According to postmodern feminism, inequality is a social construct and is a result of patriarchy, hence it requires feminist reconstruction. The school emphasizes the process of self-definition and the strategy for raising awareness and giving voice to the unknown women’s experiences. For example, how a woman feels when she is touched by someone without her permission or feels when she is not treated equally like her brother. These experiences have to be addressed and brought up on a bigger platform. Also, both the liberal equality and difference theory ideas that women are intrinsically different from males are rejected by postmodern feminist legal scholars. This is because they believe that truths are numerous in number and are based on experience and perspective rather than single truths. Feminists use a tactic in the postmodern school to look at legislation and identify hidden biases within them. Postmodern feminists use deconstruction to show that laws should not be rigid because they are made by humans who have biases and thus contribute to female oppression.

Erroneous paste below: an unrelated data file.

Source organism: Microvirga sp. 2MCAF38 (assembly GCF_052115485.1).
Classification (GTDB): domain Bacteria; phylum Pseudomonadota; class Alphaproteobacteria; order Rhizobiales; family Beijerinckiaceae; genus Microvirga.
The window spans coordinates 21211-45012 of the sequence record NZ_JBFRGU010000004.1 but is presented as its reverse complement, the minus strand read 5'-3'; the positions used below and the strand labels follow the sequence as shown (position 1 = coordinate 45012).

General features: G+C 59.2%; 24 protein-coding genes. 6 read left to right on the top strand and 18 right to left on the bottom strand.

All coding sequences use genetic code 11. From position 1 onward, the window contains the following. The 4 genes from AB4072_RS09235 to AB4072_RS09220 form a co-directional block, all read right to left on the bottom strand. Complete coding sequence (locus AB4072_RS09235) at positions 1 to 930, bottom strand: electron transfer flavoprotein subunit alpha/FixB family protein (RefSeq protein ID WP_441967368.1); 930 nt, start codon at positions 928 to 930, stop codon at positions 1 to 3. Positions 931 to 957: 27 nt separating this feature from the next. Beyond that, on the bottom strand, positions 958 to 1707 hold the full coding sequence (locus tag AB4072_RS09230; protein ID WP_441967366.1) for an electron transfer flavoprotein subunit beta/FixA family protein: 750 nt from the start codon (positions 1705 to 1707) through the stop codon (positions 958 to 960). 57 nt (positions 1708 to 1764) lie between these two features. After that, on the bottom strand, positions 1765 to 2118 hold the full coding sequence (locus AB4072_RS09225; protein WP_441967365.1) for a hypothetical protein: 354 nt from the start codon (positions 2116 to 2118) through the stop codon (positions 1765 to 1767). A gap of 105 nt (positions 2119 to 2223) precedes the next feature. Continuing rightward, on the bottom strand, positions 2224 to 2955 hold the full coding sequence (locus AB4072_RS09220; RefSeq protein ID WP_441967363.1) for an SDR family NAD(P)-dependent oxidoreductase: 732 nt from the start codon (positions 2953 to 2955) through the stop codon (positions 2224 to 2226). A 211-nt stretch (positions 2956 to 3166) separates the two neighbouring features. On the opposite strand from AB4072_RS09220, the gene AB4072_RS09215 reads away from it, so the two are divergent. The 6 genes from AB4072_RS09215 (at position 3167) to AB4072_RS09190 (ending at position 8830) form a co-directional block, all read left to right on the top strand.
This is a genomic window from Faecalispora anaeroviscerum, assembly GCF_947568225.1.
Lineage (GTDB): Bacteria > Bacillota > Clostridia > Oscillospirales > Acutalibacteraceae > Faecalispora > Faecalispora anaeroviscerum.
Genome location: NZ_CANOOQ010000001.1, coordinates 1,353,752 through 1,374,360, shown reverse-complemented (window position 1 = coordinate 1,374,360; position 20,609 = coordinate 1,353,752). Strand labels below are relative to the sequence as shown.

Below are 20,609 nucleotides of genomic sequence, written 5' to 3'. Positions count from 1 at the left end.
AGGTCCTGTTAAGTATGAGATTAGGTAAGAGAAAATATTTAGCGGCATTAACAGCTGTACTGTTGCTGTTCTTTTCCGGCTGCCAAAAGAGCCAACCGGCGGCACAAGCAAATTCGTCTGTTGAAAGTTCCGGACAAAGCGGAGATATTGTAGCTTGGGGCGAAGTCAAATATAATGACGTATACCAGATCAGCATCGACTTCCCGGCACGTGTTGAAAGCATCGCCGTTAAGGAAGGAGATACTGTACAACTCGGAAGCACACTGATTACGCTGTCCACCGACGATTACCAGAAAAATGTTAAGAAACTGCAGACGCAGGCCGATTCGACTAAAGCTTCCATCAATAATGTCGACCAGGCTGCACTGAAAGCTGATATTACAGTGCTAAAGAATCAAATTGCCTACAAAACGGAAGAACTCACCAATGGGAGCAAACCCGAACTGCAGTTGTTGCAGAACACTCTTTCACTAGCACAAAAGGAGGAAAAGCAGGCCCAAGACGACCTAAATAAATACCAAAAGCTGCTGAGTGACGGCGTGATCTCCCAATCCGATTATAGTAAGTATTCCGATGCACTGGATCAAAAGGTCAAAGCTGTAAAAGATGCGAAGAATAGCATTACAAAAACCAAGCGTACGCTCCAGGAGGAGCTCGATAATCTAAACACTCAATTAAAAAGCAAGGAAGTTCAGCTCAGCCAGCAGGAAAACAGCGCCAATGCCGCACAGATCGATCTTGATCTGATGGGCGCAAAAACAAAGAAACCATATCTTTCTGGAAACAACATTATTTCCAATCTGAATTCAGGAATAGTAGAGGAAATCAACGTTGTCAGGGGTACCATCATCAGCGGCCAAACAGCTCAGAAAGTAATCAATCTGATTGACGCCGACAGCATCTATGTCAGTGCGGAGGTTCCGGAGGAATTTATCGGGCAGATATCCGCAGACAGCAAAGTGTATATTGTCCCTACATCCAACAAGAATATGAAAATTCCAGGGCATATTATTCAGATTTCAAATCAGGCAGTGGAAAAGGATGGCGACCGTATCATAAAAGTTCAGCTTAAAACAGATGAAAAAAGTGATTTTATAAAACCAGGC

Cultural Feminism

Cultural feminism focuses on the intellectual ability of a person and bases its reasoning on the same. This school focuses on the disparities between men and women. It argues that feminism’s most important task is to change institutions to reflect and accommodate values that they see as women’s nurturing virtues, such as love, empathy, patience, and concern, rather than to include women into patriarchy and prove that women are similar to men and can function like men and meet male norms.

A feminist theory about a woman’s nature or essence tries to revalidate what cultural feminists see as neglected female characteristics. It’s also a theory that celebrates the differences between men and women and is okay with whatever the women have. It promotes independence and institution building and is founded on an essentialist understanding of the differences between men and women. They admit that men and women are different, and equality has to be brought in. But they believe that this equality has to be brought without changing the intrinsic values that women are born with.